Ensuring our diagnostic assays detect the Omicron variant

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Updated : Fri, December 10, 2021 @ 2:34 AM

Originally published : Thu, Dec 09, 2021 @ 02:24 PM

On 22 November 2021, The Network for Genomics Surveillance in South Africa detected a new SARS-CoV-2 variant, named the B.1.1.529 lineage.1 By 26 November 2021, the World Health Organization (WHO) had already designated it a variant of concern, named Omicron, due to its large number of mutations, some with worrying characteristics.2 Omicron has a total of over 50 mutations, with more than 30 of these found within the spike protein3 leading to concerns regarding immune escape and the potential for increased transmissibility.4 A preprint of a study of SARS-CoV-2 reinfection in South Africa suggests that in contrast to Beta and Delta variants, there is substantial evidence that Omicron can evade immunity from prior infection.5 Scientists around the world are working to characterise the transmissibility of the variant, the severity of the disease it causes and to determine the effect it will have on counter-measures, such as vaccines, diagnostics and treatments. Omicron has now been reported in many countries worldwide, including by community transmission. Good global surveillance is needed to track the spread of this new variant, as well as to continue to monitor the Delta variant, which remains the predominant variant circulating globally.6 This requires a combination of PCR testing, genotyping and sequencing.

A closer look at the mutations

The SARS-CoV-2 virus uses its spike protein to bind to host cellular receptors. The receptor binding domain (RBD) is a key functional component of the spike protein that binds to angiotensin-converting enzyme 2 (ACE2) receptors, leading to cell entry.7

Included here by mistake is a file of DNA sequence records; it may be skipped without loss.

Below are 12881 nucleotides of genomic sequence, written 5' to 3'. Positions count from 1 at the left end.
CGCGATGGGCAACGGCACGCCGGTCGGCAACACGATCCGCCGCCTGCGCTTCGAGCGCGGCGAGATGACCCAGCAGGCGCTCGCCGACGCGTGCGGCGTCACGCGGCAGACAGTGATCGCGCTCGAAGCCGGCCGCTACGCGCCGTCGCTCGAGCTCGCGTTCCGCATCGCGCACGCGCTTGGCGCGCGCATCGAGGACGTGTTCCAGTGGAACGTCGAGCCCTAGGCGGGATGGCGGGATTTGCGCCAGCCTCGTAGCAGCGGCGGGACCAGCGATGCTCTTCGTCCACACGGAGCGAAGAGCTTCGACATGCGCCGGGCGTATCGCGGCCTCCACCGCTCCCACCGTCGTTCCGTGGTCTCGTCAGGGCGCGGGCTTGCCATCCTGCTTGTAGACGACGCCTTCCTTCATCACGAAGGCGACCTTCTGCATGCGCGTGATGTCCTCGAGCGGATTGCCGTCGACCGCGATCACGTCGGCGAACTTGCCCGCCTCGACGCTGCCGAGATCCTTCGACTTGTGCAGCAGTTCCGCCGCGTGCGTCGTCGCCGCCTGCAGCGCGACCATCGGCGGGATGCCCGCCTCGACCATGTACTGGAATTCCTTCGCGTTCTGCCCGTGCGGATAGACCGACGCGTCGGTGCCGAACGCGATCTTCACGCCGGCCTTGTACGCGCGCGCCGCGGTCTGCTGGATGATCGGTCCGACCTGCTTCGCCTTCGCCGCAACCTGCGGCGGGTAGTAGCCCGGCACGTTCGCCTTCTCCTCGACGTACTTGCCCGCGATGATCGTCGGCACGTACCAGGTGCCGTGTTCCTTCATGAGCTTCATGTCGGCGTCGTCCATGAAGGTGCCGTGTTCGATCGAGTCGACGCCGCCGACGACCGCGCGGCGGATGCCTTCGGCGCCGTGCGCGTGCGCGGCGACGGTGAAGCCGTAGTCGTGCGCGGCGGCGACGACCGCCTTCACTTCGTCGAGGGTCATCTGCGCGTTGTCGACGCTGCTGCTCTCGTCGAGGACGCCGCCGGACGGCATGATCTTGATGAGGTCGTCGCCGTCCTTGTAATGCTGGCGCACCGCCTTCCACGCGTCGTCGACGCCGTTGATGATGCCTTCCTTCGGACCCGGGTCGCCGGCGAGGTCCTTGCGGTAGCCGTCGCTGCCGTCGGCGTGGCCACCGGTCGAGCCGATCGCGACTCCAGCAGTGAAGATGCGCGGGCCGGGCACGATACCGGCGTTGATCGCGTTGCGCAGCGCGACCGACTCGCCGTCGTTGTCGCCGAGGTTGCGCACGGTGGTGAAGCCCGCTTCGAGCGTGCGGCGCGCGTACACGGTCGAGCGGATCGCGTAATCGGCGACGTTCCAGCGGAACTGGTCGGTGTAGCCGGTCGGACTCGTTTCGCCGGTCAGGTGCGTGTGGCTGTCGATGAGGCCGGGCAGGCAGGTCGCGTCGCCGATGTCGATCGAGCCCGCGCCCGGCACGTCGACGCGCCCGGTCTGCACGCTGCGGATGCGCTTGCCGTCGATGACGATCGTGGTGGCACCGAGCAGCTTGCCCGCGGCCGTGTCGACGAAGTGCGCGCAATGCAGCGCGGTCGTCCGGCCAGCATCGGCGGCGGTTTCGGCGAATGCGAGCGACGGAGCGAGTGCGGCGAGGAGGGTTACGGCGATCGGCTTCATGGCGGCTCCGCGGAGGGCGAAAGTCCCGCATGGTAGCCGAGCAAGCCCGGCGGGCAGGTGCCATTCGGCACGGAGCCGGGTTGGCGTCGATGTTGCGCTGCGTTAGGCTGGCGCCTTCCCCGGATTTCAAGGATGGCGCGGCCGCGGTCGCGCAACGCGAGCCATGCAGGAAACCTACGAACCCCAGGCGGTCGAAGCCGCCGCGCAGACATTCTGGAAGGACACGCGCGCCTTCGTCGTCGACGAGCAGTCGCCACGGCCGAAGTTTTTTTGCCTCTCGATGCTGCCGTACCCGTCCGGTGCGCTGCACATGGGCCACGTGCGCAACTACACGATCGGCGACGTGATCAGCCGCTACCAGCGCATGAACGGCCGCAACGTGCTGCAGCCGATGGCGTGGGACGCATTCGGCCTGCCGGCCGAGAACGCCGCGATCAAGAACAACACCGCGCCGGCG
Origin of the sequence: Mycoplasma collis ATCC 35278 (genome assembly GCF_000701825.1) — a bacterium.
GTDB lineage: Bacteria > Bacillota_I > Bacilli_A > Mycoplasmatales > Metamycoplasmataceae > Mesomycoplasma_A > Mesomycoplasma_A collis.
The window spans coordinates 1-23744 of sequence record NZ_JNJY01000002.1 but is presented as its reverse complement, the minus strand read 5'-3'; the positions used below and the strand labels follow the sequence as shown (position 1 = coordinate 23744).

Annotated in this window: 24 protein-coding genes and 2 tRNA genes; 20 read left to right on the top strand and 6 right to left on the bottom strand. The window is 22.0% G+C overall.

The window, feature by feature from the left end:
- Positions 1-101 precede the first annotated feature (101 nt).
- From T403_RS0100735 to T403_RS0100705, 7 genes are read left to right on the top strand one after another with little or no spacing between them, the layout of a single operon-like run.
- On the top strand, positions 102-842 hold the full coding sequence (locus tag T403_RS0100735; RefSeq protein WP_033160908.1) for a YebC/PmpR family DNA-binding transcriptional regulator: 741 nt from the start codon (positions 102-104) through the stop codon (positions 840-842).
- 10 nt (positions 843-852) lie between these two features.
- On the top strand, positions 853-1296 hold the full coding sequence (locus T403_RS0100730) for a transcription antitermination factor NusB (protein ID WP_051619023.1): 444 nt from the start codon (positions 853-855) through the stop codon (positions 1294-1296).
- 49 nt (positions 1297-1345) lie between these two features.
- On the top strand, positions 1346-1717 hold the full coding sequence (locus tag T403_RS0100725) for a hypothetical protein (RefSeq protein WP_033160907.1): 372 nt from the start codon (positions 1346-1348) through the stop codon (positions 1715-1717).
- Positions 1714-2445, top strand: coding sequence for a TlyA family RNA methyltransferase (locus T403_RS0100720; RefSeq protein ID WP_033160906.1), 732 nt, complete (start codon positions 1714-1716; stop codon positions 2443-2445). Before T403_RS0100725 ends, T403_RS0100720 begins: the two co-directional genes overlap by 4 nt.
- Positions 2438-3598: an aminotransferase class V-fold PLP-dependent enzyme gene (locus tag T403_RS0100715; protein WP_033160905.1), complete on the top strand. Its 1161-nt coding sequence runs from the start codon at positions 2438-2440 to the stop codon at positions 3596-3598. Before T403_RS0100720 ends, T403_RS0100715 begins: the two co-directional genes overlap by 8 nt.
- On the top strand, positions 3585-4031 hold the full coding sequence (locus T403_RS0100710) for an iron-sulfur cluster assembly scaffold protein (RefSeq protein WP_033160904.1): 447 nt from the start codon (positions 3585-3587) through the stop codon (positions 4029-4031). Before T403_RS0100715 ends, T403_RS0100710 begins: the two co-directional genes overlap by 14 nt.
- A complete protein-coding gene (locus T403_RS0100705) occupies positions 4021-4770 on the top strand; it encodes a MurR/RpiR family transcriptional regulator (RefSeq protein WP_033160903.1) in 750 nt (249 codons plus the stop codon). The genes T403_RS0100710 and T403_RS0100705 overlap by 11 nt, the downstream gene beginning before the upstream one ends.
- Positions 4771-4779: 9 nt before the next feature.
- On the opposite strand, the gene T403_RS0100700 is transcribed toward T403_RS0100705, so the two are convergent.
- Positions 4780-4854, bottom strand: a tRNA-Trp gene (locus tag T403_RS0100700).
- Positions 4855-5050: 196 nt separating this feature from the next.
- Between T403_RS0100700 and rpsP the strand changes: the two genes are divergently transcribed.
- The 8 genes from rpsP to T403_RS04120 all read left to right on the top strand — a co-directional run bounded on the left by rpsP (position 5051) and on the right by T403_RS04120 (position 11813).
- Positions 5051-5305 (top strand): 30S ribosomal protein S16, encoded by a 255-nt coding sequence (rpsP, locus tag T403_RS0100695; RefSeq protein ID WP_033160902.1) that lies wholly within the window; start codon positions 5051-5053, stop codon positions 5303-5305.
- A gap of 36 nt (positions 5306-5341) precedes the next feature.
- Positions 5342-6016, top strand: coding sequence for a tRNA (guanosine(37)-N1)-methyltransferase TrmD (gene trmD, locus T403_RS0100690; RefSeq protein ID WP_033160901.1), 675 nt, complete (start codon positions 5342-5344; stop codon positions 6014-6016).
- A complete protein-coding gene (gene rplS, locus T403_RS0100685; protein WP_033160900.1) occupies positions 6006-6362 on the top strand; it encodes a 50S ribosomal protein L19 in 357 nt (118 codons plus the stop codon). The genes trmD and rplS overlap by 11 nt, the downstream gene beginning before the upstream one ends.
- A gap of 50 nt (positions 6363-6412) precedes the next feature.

The Omicron variant has over 30 mutations in its spike protein, including amino acid substitutions, deletions and an insertion. They are as follows (with substitutions in the RBD in bold type):

A67V, 69-70del, T95I, 143-145del, 211del, 214insEPE, G339D, S371L, S373P, K417N, N440K, G446S, S477N, T478K, E484A, Q493R, G496S, Q498R, N501Y, Y505H, T547K, D614G, H655Y, N679K, P681H, N764K, D796Y, N856K, Q954H, N969K, L981F.3,8

Some of these mutations identified in the Omicron variant are also present in other variants of concern. Analysis of the mutations in the spike protein indicates they may be associated with changes in transmissibility or immune escape.8

There are also a number of additional mutations throughout the genome, including two substitutions and a deletion in the N gene and one substitution in the E gene, all resulting in changes to the amino acid sequence.3 Both the N and E genes are widely used as targets for diagnostic assays.

Impact analysis of Omicron mutations on the CDC N1 assay

With any mutation comes the risk that diagnostic assays may no longer perform as expected. As detailed in our October 2021 technical bulletin, LGC, Biosearch Technologies™ has a four-tier assay screening and replacement programme to identify and mitigate against the risk of assay impairment in the event of a mutation arising within the target binding site of diagnostic assays.

IntelliQube-high-throughput
    1. Assays are monitored at fortnightly intervals. This includes the N1 and N2 assays which are components of our ultra-high-throughput SARS-CoV-2 testing systems, 2019-nCoV ValuPanel™ Reagents, and the SC2 assay (N gene) which is a component of the Influenza SARS-CoV-2 Multiplex ValuPanel Reagents.
    2. Each of these sequences is compared to published sequences that are reported in the GISAID database.
    3. Any mutations of concern are subjected to further in silico analysis and wet lab verification if required.
    4. Additional assays have been evaluated as ready for deployment, should a detrimental mutation be identified. These additional assays (including the E sarbeco assay) are also under constant surveillance.
 

As of 29 November 2021 we have evaluated the 144 B.1.1.529 sequences on GISAID database. We can confirm based on these sequences the following with respect to the N1, N2 and E sarbeco assays:

  • a single base change (C-T transition) in position 3 (5-3 prime) of the N1 probe.  
  • a single base change (C-T transition) in position 2 (5-3 prime) of the E Sarbeco forward primer.